ST. THOMAS - It is said that behind every great men's college basketball tournament there is an even greater women's tournament.
OK, so maybe you've never heard that particular axiom. But now that you have, believe it, because undeniable proof is on the way starting tonight.
On the heels of the most exciting and competitive men's Paradise Jam to date, eight Division I women's college basketball teams descend on St. Thomas for a tournament that has all the ingredients to become the gold standard against which every women's Paradise Jam to come will be measured.
Five NCAA Tournament teams from last season, including four teams ranked among the Top 12 in the nation this season, lead a stacked field for the 2005 Paradise Jam that will take place over the next three days at the University of the Virgin Islands Sports and Fitness Center. The teams are divided into two divisions, and a champion will be named from each.
Gonzaga, Maryland, Michigan State and Tennessee will tangle in the round-robin St. John Division. The bracketed St. Thomas Division features Alabama, Minnesota, Nevada and Virginia. The tournament culminates Saturday with consolation and championship games in the St. Thomas Division and the final two matchups of the St. John Division.
"This is the strongest field assembled in the past couple years anywhere, except, of course, in the Final Four," Paradise Jam executive director Nels Hawkinson said. "And we have some teams here that could end up in the Final Four this year."
Hawkinson named Minnesota, Maryland, Tennessee and Michigan State as possible national semifinalists. All four were NCAA Tournament teams in 2004-05, and Tennessee and Michigan State both reached the Final Four.
Historically, Paradise Jam has attracted some of the nations' elite teams since its inception as a four-team women's tournament in 2000. All four teams that first year - LSU, Southwest Missouri State, Penn State and Texas Tech - were ranked in the Top 25. Since then, the tourney has continued to attract some of the most desirable women's programs in college basketball. Of the teams currently ranked by the Associated Press, 11 have now appeared at Paradise Jam, and at least two others - tradition-rich Connecticut and up-and-coming Temple - have committed to attend the tournament within the next two years.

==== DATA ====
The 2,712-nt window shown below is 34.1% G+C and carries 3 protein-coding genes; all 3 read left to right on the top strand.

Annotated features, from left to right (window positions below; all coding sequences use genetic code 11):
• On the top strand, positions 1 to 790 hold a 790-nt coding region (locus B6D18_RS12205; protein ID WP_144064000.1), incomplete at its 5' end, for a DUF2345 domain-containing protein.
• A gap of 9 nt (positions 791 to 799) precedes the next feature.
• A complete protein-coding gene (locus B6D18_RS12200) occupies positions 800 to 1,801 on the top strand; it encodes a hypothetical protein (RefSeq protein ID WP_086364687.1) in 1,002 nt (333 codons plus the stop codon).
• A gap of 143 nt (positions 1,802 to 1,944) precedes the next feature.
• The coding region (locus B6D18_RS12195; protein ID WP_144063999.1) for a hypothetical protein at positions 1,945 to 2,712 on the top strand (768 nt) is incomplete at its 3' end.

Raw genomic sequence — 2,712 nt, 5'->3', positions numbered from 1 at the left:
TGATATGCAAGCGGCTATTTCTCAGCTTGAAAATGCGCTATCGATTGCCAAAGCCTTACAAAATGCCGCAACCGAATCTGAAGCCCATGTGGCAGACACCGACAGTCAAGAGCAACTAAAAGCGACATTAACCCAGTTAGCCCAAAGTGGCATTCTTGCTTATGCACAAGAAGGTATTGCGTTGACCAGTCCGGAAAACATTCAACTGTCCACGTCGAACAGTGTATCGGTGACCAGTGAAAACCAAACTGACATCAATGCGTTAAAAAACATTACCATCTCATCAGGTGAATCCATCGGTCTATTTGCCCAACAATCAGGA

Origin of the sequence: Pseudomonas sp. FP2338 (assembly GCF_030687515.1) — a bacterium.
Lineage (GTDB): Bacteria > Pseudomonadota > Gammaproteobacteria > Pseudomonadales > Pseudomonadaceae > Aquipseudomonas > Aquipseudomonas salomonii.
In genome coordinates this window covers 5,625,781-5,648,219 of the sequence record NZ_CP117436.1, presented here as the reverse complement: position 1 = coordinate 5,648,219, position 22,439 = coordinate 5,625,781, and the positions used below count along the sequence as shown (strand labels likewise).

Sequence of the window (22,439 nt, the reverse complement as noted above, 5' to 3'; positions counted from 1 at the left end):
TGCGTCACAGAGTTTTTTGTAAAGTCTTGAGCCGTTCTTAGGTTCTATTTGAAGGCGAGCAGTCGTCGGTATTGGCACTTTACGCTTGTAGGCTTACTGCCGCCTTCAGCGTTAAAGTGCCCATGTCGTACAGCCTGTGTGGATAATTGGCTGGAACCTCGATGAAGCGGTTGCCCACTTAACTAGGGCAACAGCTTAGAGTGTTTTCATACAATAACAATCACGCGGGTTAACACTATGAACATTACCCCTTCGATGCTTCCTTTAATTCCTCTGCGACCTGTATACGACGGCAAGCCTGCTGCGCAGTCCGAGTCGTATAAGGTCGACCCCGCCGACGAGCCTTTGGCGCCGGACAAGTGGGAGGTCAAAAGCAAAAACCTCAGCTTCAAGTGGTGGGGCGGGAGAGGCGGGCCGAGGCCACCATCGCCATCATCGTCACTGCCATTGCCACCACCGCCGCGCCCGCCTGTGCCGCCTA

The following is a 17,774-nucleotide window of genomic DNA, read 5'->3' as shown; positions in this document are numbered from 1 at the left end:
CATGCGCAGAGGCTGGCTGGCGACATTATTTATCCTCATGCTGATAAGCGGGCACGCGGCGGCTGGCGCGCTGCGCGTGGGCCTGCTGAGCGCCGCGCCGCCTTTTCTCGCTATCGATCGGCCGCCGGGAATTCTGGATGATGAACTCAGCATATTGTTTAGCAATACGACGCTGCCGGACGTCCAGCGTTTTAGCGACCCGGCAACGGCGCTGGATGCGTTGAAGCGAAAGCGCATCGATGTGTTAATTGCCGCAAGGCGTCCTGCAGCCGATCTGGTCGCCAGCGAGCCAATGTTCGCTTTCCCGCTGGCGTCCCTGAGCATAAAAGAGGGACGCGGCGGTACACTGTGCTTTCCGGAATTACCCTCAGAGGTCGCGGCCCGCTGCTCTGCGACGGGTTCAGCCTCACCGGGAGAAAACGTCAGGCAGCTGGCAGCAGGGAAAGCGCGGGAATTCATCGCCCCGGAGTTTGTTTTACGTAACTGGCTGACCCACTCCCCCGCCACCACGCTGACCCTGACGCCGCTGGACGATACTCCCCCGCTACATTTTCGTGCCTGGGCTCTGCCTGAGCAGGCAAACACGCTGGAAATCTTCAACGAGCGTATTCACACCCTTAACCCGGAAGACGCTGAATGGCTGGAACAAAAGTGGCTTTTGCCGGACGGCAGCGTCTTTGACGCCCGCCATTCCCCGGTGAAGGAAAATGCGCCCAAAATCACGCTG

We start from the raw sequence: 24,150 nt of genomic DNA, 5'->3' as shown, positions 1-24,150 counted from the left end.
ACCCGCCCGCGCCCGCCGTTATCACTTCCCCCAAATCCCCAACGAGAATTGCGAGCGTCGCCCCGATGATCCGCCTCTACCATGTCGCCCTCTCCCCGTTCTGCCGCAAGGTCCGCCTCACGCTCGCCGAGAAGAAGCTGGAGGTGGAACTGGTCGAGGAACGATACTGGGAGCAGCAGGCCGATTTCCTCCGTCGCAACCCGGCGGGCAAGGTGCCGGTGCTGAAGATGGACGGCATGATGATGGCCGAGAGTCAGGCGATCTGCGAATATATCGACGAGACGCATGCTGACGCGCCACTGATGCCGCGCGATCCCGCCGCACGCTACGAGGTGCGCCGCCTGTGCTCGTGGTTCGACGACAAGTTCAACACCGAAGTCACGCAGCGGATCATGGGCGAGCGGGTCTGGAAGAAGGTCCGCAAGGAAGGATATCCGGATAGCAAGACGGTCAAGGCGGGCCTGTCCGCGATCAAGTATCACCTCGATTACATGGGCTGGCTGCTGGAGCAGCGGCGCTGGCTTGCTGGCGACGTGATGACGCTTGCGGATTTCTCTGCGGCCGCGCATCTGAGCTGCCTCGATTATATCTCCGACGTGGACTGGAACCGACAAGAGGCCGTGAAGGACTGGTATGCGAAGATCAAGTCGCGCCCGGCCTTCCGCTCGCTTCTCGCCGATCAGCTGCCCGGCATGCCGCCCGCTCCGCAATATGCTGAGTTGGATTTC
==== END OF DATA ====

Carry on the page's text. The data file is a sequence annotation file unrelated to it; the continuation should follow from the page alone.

"I think it's the fact the Paradise Jam has a really great reputation," Hawkinson said on the success. "The tournament is extremely efficient, well organized - and coaches love that. Everybody has a secret sauce, and ours isn't really a secret as much as it is just staying consistent."
There is quite a bit of luck involved with assembling a field as prestigious as this year's collection. With schools signing contracts one or two years before they actually appear in the tournament, it is difficult for organizers to know how good a team will be by the time they finally get to the Virgin Islands. But the stars have aligned for Paradise Jam in 2005 with the sort of elite competition that is rarely seen.
Of course, the chances of having an outstanding tournament increase exponentially when you sign a team like Tennessee.
"You know when you bring in a team like Tennessee that they're almost always going to get to the Final Four," Hawkinson said. "There are other teams that you know will challenge to get there. Maryland is one of those teams, Michigan State of course and Virginia's been there forever."
Tennessee and head coach Pat Summit have come to epitomize winning. Summit last season became the all-time winningest coach in NCAA history, now standing in first place on the all-time list with 884 coaching victories in 31-plus seasons at the helm.
The Lady Vols are currently ranked No.1 in the USA Today-ESPN Coaches' poll and No. 2 in the Associated Press poll. They become only the second team to enter Paradise Jam with a first in the nation in at least one major poll. Duke was the nation's No. 1 team when they won the Paradise Jam title in 2002.
Tennessee has advanced to the Final Four 20 times in the past 29 years and has won six national championships under Summitt, but last year was not one of those championship seasons. The Lady Vols have Michigan State to blame for that. The Spartans knocked off Tennessee in their Final Four matchup, stunning the Lady Vols with a come-from-behind 68-64 win.
The teams meet again at 9:30 tonight in a much-hyped rematch that will be nationally televised. Subplots abound, not the least of which will be the revenge factor for Tennessee. The arena is expected to be packed for that premiere matchup, and a gaggle of decked-out youngsters is guaranteed with tournament organizer Basketball Travelers Inc. donating more than 700 tickets to students at local schools.
And the Virgin Islands fans won't be the only interested party. A long list of VIPs will be on-hand, including legendary U.S. Olympic Team coach Billie Moore and head coaches from several WNBA teams.
Television coverage of the games, originally scheduled to be broadcast only on cable network Fox College Sports, has expanded to include at least five regional markets of Fox Sports Net and an additional pick-up of the preceding Maryland vs. Gonzaga game by Comcast's Mid-Atlantic region - which includes the Baltimore and Washington D.C. markets.
Those additional markets could increase the tournament's television exposure to a potential audience of more than 100 million homes across the country, according to Hawkinson.